cj2 = ConstantRateJump(rate2,affect2!)
cjvec = [cj1,cj2]

vj1 = VariableRateJump(rate3,affect3!)
vj2 = VariableRateJump(rate4,affect4!)
vjtuple = (vj1,vj2)

jset = JumpSet(; constant_jumps=cjvec, variable_jumps=vjtuple, 

5. How can I set the random number generator used in the jump process sampling algorithms (SSAs)?

Random number generators can be passed to JumpProblem via the rng keyword argument. Continuing the previous example:

#] add RandomNumbers
using RandomNumbers
jprob = JumpProblem(dprob, Direct(), maj, rng=Xorshifts.Xoroshiro128Star(rand(UInt64)))

uses the Xoroshiro128Star generator from RandomNumbers.jl.

6. What are these aggregators and aggregations in DiffEqJump?

DiffEqJump provides a variety of methods for sampling the time the next ConstantRateJump or MassActionJump occurs, and which jump type happens at that time. These methods are examples of stochastic simulation algorithms (SSAs), also known as Gillespie methods, Doob's method, or Kinetic Monte Carlo methods. In the DiffEqJump terminology we call such methods "aggregators", and the cache structures that hold their basic data "aggregations". See Constant Rate Jump Aggregators for a list of the available SSA aggregators.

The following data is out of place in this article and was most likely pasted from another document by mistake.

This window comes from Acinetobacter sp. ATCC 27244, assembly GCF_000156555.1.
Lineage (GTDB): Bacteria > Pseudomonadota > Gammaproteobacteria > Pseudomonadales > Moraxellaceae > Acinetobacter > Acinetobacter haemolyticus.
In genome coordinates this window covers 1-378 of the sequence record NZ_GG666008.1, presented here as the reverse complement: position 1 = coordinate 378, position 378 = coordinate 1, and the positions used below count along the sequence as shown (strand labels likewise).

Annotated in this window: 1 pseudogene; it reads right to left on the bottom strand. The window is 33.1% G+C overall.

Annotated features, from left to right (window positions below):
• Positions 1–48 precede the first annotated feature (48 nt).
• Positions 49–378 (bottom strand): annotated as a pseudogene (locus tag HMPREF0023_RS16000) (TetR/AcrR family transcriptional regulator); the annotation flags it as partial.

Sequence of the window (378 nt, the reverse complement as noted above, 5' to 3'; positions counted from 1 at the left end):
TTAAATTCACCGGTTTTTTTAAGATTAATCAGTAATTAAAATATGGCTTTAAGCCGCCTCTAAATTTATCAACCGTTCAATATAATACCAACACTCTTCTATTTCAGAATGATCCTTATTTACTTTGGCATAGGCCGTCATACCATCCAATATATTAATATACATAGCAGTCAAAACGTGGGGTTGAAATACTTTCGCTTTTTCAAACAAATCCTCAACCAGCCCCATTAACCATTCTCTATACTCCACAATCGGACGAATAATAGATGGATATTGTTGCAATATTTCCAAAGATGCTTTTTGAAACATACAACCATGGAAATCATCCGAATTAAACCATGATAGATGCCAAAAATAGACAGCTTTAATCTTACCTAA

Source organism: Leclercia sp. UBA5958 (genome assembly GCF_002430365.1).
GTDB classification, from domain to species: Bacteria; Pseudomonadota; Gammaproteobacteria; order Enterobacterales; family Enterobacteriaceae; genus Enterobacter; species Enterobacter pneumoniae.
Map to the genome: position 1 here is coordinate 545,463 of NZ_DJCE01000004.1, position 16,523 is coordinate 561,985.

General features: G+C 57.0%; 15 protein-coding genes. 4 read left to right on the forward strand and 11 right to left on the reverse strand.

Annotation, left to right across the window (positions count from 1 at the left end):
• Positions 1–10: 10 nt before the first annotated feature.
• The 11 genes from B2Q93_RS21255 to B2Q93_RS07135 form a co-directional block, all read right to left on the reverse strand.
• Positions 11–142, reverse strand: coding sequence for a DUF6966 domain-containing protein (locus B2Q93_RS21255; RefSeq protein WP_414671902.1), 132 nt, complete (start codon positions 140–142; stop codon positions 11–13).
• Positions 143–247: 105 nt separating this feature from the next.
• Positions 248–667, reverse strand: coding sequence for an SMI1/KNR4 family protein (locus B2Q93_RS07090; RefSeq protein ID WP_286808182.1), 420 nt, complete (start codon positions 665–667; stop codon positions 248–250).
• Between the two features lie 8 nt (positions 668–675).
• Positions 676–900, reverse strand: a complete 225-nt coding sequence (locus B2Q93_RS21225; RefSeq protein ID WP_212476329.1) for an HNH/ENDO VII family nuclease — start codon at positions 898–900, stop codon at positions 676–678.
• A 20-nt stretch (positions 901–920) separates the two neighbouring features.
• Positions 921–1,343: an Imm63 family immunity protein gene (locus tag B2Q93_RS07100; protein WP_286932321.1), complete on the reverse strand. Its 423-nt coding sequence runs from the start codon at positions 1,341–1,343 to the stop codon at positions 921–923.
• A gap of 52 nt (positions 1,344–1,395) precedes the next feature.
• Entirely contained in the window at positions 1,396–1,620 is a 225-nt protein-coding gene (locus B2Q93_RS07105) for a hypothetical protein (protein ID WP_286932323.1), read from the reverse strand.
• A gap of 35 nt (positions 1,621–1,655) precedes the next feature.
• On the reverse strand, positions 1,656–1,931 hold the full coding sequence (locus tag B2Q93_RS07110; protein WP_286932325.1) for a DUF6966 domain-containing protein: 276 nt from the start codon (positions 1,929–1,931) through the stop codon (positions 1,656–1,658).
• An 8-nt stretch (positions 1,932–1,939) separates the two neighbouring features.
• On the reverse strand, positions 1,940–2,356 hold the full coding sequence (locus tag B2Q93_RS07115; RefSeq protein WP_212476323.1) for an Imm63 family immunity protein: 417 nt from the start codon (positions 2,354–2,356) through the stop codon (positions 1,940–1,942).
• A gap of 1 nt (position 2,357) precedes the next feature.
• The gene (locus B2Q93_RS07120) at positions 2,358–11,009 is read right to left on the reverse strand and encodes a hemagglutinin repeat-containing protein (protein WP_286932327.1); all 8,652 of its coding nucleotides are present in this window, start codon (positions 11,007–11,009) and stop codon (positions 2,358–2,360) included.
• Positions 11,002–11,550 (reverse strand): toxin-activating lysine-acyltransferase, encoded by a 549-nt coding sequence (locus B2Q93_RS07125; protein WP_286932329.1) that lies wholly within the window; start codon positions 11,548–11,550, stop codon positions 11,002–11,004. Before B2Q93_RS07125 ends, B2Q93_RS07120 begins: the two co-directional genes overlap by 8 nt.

7. How should jumps be ordered in dependency graphs?

Internally, DiffEqJump SSAs (aggregators) order all MassActionJumps first, then all ConstantRateJumps. i.e. in the example

using DiffEqJump
rs = [[1 => 1],[2=>1]]
ns = [[1 => -1, 2 => 1],[1=>1,2=>-1]]
p  = [1.0,0.0]
maj = MassActionJump(rs, ns; param_idxs=[1,2])
rate1(u,p,t) = u[1]
function affect1!(integrator) 
  u[1] -= 1
cj1 = ConstantRateJump(rate1,affect1)
rate2(u,p,t) = u[2]
function affect2!(integrator)
  u[2] -= 1
cj2 = ConstantRateJump(rate2,affect2)
jset = JumpSet(; constant_jumps=[cj1,cj2], massaction_jump=maj)

The four jumps would be ordered by the first jump in maj, the second jump in maj, cj1, and finally cj2. Any user-generated dependency graphs should then follow this ordering when assigning an integer id to each jump.

See also Constant Rate Jump Aggregators Requiring Dependency Graphs for more on dependency graphs needed for the various SSAs.